Q&A with ‘Instant Family’ writer and director Sean Anders
“Instant Family,” written and directed by Sean Anders, who gave us classic comedies such as “We’re The Millers” and “Hot Tub Time Machine,” brings us a realistically heartfelt yet comedic film addressing the topic of adoption.
Starring Rose Byrne as Ellie and Mark Wahlberg as Pete, the couple find themselves as foster parents of three children, one of whom is a teen. The film is inspired by Anders’ own experiences in the adoption process, as well as many other families. The result is an inspiring, eye-opening film filled with love and laughs.
I had a chance to sit down with Anders and his assistant, who contributed to the concept, Maraide Green, as she was a part of the foster system until she was adopted as a teenager.
Pamela Powell (PP): Sean, what inspired you to tell this story?
Sean Anders (SA): When I was going through the [adoption] process, every step of it was news to me. I just felt like the more we (John Morris, co-writer), talked about it, most of the movies that focus on foster care are these gut-wrenching dramas that reinforce these stereotypes about these kids. ... My story of my own family has all these ups and downs and twists and turns and hard times and good times, but it’s the best thing I ever have done and my kids are the best thing that ever happened to me.
I wanted to tell a more complete story that doesn’t shy away from those difficult areas but gets into all the laughter, love and joy that’s very real in these situations.
PP: In the film, there’s an “adoption fair.” Is this truly something that happens?
SA: My wife and I really went to an adoption fair as they do in the movie. There is such a thing, and the teenagers were off by themselves just like in the movie. And we did not want teenagers. We were too afraid of that because we didn’t even feel as though we were necessarily ready to be parents, let alone suddenly parents of teenagers, but we wound up inadvertently meeting a teen girl at that event, and she had a younger brother and sister, and we just thought she was great. ...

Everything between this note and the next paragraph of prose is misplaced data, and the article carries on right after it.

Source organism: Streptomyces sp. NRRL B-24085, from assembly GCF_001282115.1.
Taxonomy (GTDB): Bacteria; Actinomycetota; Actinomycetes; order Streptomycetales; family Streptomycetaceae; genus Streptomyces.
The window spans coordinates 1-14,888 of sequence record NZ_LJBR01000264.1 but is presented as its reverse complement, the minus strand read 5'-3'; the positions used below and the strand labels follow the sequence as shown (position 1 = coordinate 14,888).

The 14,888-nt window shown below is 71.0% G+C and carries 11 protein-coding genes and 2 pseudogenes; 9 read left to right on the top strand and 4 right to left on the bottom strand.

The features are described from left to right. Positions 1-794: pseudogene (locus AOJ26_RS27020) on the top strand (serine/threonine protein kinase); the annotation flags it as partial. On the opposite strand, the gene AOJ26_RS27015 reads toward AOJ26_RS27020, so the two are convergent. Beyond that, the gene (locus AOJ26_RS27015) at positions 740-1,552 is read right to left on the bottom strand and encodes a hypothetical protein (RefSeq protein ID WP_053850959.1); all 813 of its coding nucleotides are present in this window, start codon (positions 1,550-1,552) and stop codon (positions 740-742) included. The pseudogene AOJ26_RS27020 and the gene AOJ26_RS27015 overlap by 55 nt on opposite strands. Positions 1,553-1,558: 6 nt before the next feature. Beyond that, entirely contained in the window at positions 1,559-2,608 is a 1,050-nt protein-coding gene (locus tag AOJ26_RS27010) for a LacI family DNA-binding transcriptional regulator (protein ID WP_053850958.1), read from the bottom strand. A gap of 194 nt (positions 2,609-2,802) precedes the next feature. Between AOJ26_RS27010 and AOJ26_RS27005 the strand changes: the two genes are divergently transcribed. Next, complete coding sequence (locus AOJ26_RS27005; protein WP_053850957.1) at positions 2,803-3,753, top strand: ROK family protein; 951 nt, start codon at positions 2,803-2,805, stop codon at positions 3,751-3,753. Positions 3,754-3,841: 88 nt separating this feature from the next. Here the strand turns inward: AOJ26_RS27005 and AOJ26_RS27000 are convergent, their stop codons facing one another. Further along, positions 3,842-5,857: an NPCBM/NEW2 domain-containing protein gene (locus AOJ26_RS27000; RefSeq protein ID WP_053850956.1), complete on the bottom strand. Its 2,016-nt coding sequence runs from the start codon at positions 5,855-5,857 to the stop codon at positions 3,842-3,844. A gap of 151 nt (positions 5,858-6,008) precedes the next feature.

With a lot of trepidation, we put them on our sheet, and then we went home to kind of wrap our heads around this terrifying idea, and after about three weeks ... we felt like we were ready, and we were just waiting for the social workers to get back to us.
She called and said these kids have been in care for four years, and the teen girl was really holding out hope her mother was coming for her, so she’s refusing the placement. That was the genesis of the Lizzie (Isabela Moner) character.
What happened in our real life was, a short time after, the social workers called back and said, ‘By the way, there are these other three kids,’ and those are now my kids who I love so dearly. I never forgot that [teenage] girl, and when we made the movie, I really wanted to include a teenager because they’re the most misunderstood. ... We sat down with a lot of families that had adopted teenage girls, and that’s how we met Maraide.
PP: Maraide, tell me about meeting Sean.
Maraide Green (MG): I met Sean three years ago. He showed me the script, and I read it and gave him notes kind of just showing what I went through and what I thought was relatable and what I thought was sugar coated and needed more. … And then, he called me and said we’re making the movie, and we’re bringing you with us to Atlanta [to film].